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Feeding Young Dairy Calves

By Thomas H. Herdt, DVM, MS, DACVN, DACVIM, Department of Large Animal Clinical Sciences and Diagnostic Center for Population and Animal Health, Michigan State University

To assure adequate passive transfer of antibodies, all calves should receive at least 2 L of high-quality colostrum within 6 hr of birth. Colostrum feeding should continue until calves are 3 days old, but the initial feeding of colostrum is critical for passive transfer of immunity.

Traditional System of Replacement Dairy Calf Feeding

After the period of colostrum feeding, the traditional nutritional strategy for raising dairy replacement calves has been to minimize liquid feed consumption, maximize solid feed consumption, stimulate early rumen development, and wean calves at a relatively young age (usually 4–8 wk). Although growth rates are less than maximal, feed costs are minimal. In addition, the risk of enteric disease after weaning is less than during the liquid feeding period, making early weaning beneficial in the management of enteric disease.

Under this system, targeted rates of gain for calves of the large dairy breeds are ~400–600 g/day for the first 3–4 wk of life. This requires a dry-matter intake of 600–750 g/day; ~450 g of this is supplied from liquid feed, which equates to ~4 L of milk or reconstituted milk replacer/day for calves weighing 40–50 kg at birth. This amount should be divided between at least two feedings/day. The remaining dry matter should come from a high-quality calf starter, which is a concentrate mixture specially prepared for young calves. As calves grow, the amount of liquid feed/day remains constant, and increases in growth rate are accounted for by increases in calf starter consumption.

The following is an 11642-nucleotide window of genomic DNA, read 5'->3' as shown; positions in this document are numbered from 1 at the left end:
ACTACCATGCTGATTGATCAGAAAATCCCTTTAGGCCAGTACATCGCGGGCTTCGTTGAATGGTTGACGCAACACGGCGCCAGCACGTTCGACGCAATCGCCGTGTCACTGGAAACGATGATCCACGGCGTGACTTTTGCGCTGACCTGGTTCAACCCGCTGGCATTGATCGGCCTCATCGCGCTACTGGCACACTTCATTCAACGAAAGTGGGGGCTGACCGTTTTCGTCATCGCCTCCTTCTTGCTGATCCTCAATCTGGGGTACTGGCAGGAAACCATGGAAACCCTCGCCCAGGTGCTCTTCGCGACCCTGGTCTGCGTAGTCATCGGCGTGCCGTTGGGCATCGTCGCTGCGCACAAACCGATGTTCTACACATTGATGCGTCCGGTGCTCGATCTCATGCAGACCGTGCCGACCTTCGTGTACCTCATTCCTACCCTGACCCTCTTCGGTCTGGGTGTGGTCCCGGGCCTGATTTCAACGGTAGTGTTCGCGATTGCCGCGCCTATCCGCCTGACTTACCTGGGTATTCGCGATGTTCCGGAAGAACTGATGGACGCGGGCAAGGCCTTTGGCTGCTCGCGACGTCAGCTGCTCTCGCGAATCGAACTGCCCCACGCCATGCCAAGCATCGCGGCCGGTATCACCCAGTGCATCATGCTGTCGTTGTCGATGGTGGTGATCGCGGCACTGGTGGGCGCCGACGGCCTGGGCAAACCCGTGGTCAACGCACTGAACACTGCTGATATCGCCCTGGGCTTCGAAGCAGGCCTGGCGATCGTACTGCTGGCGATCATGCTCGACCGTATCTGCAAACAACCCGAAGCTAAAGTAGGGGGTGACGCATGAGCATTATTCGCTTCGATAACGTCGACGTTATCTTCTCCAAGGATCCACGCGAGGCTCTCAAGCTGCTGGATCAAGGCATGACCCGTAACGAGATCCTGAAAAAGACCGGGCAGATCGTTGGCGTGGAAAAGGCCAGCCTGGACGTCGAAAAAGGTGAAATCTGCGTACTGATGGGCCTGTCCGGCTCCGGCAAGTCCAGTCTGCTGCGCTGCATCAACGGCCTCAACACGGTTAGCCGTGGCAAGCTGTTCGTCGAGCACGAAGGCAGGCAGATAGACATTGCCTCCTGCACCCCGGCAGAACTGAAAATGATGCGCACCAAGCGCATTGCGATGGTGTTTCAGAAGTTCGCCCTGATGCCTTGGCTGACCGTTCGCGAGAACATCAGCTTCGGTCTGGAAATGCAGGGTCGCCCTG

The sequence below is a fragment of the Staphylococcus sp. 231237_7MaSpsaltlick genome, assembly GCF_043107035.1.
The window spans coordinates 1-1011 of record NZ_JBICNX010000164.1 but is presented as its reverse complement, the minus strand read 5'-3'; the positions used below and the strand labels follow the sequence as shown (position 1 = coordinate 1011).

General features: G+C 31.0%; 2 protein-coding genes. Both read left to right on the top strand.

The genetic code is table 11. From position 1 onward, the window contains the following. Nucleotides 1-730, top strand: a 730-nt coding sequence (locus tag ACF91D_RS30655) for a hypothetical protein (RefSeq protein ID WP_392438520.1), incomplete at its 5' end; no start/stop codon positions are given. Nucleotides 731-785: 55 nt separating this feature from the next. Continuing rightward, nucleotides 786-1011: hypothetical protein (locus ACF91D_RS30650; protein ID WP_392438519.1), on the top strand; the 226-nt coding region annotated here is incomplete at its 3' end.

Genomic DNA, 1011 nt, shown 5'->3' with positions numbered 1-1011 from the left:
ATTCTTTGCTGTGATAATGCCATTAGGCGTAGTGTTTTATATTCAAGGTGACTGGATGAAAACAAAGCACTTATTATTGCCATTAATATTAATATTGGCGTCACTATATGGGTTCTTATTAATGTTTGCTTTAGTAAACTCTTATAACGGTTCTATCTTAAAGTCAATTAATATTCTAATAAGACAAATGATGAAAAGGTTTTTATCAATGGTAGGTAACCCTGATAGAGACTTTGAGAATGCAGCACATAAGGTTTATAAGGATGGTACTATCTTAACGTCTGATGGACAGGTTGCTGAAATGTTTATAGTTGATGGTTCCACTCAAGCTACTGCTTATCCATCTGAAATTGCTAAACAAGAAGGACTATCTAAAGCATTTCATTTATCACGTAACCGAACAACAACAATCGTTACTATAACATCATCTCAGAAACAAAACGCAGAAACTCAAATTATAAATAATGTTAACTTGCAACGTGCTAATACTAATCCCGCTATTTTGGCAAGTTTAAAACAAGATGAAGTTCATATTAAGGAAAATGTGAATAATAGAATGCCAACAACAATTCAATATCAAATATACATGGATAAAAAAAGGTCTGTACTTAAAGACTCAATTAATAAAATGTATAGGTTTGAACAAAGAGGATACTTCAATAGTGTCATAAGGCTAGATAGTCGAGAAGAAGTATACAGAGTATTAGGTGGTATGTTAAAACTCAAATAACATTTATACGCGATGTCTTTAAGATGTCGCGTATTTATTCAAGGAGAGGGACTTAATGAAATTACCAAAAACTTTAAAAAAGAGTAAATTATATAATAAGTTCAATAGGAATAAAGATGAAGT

Liquid feeds for young calves include milk, waste milk, excess colostrum, and milk replacers. Milk and excess colostrum can be high-quality feeds for suckling calves, but adequate biosecurity precautions, such as pasteurization and screening of cows for chronic infectious diseases such as bovine leukosis and Johne’s disease, need to be in place.

Milk replacers are designed to mimic bovine milk and thus contain a source of protein, fat, and carbohydrate. Protein concentrations in milk replacers vary from 18% to as much as 30% on a dry-matter basis but typically are 20%–25%. Protein sources in milk replacers vary and may substantially affect the quality of the replacer. Proteins derived from milk sources, such as whey protein isolate, delactosed whey, dried skim milk, and casein, are generally excellent sources of protein, but the quality of even these protein sources may be affected by processing methods. Other animal proteins such as plasma proteins also may be of good quality. Plant protein sources vary in their acceptability, particularly for calves <3 wk old. Appropriately processed plant proteins may be acceptable but are generally less desirable than animal proteins for calves <3 wk old. Plant proteins acceptable for use in milk replacers include soy protein isolate and soy protein concentrate; these proteins may be processed to reduce antigenicity and to remove antinutritional factors such as trypsin inhibitor. The degree of processing varies by manufacturer, and not all milk replacers containing these protein sources are of equal quality. Unprocessed soy flour is an unacceptable protein source for milk replacers.